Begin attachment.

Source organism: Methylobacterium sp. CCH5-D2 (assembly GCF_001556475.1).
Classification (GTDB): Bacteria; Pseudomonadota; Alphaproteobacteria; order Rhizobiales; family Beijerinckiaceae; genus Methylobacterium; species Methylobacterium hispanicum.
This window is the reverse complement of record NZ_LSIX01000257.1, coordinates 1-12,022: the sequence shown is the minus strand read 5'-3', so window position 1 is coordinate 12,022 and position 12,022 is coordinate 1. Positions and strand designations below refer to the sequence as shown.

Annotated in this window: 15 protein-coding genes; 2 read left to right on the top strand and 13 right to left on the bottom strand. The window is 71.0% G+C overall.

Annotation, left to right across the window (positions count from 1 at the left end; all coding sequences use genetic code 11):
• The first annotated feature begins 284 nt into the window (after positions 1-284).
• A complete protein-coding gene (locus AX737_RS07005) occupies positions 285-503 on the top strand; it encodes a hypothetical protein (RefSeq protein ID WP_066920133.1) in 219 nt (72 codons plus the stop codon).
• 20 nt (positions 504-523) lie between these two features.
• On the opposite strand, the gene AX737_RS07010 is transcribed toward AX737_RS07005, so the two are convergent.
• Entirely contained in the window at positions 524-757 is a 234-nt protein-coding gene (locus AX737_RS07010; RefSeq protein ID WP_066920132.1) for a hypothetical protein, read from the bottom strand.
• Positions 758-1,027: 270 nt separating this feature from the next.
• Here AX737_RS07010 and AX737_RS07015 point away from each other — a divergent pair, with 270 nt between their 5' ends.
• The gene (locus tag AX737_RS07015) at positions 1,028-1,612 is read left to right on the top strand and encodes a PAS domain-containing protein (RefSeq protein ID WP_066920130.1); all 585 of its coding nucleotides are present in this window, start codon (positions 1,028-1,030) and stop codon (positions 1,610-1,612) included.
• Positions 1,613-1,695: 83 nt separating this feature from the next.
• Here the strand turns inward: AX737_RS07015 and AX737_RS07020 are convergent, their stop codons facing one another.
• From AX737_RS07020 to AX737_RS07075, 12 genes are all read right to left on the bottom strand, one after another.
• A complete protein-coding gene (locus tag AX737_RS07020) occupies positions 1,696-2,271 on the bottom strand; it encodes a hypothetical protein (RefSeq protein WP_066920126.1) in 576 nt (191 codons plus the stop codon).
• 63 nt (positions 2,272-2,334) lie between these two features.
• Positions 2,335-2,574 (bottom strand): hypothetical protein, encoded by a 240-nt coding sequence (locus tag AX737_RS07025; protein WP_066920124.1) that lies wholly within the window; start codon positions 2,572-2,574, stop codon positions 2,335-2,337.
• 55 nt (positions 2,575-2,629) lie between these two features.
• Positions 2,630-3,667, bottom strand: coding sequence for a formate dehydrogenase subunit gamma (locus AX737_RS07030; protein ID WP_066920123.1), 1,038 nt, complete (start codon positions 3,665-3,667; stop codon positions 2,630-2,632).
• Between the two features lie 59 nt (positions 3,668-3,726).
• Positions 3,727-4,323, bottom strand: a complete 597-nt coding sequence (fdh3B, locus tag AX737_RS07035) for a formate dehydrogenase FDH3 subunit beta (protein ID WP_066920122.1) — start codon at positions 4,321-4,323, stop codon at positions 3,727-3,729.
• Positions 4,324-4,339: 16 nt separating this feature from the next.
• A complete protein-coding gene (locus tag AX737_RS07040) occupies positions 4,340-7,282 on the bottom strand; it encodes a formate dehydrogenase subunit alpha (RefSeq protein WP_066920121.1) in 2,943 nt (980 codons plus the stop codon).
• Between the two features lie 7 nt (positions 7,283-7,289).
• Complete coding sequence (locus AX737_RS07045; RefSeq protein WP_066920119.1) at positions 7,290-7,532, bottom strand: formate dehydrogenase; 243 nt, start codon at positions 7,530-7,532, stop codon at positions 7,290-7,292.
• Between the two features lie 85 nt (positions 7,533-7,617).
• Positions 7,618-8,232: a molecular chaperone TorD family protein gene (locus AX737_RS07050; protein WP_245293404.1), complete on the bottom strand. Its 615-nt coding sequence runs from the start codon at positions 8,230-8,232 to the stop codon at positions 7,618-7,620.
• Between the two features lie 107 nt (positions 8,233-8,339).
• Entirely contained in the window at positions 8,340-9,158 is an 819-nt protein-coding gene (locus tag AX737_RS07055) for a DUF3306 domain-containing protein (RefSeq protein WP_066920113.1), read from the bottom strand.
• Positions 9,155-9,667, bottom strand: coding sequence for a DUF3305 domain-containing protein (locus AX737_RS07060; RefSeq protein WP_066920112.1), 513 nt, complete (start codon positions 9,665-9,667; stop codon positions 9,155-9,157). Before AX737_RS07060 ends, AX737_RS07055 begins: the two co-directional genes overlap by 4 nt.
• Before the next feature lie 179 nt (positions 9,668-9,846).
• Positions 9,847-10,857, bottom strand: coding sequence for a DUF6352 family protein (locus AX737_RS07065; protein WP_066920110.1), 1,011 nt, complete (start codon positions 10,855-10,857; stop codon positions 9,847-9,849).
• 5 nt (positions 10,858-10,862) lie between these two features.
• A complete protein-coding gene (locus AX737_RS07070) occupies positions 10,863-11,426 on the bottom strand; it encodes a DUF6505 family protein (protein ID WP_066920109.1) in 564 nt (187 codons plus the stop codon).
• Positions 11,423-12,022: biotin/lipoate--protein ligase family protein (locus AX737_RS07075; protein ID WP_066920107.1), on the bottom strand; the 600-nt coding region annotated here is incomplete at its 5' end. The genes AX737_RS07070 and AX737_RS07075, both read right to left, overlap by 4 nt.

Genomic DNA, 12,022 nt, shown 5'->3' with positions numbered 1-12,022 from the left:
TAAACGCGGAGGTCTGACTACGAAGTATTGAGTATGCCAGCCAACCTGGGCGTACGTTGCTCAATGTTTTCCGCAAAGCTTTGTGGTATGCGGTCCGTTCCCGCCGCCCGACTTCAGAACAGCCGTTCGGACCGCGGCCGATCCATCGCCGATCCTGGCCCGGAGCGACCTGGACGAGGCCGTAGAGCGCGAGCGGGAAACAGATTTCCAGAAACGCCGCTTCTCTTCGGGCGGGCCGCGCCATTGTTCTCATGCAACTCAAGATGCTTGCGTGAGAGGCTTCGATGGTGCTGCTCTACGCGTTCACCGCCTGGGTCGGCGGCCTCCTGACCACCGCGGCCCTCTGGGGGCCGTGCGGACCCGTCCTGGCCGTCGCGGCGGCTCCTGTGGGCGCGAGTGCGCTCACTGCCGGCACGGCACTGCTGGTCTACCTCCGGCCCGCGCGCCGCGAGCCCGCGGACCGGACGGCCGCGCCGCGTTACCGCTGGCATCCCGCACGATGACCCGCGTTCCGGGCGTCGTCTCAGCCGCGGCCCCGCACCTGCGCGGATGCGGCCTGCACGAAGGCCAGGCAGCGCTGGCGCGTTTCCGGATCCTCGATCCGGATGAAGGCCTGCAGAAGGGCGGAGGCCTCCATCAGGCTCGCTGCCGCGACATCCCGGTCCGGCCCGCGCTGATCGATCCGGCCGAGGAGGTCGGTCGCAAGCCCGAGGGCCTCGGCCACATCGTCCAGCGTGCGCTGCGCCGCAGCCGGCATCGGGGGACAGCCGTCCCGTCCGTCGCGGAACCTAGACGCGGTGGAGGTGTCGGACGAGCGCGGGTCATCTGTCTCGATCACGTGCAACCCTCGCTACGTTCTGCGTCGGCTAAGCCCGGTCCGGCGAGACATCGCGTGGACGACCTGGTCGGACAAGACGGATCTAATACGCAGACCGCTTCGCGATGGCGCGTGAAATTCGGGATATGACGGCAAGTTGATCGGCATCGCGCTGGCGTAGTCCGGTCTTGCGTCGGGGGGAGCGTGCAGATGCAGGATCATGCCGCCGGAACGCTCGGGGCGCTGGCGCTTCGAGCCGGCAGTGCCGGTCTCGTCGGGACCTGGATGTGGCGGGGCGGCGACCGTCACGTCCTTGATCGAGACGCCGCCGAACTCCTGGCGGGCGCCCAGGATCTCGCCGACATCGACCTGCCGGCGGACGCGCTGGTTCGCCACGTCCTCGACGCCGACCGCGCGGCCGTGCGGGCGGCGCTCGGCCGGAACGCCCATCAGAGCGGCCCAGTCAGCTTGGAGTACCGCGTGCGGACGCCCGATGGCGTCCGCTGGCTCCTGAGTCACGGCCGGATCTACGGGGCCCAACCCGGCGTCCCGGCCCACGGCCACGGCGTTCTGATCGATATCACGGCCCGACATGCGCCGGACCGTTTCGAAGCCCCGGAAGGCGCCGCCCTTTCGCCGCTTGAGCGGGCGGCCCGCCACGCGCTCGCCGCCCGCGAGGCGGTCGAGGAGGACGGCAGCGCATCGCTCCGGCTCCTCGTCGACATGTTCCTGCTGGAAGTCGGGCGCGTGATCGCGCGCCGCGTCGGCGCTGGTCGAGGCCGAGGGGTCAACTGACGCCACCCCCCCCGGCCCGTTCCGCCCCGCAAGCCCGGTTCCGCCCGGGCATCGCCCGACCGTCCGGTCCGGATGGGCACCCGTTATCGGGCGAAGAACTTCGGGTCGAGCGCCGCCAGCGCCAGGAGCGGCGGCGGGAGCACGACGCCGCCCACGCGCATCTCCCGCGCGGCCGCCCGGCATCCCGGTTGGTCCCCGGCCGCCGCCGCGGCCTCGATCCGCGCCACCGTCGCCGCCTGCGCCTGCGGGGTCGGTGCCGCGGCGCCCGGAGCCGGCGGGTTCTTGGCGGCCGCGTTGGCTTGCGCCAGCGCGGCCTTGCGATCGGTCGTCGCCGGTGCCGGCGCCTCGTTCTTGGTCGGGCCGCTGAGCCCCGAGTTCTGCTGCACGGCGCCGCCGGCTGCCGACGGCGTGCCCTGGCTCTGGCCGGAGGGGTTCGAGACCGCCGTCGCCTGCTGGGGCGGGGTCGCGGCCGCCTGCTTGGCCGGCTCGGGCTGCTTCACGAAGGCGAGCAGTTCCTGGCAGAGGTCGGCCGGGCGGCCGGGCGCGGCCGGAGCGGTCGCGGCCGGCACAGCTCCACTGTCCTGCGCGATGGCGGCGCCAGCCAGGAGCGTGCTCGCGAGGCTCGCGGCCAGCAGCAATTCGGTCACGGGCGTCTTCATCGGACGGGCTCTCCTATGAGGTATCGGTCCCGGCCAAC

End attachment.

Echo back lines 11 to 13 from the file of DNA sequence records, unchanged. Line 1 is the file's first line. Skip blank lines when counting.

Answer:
• Positions 758-1,027: 270 nt separating this feature from the next.
• Here AX737_RS07010 and AX737_RS07015 point away from each other — a divergent pair, with 270 nt between their 5' ends.
• The gene (locus tag AX737_RS07015) at positions 1,028-1,612 is read left to right on the top strand and encodes a PAS domain-containing protein (RefSeq protein ID WP_066920130.1); all 585 of its coding nucleotides are present in this window, start codon (positions 1,028-1,030) and stop codon (positions 1,610-1,612) included.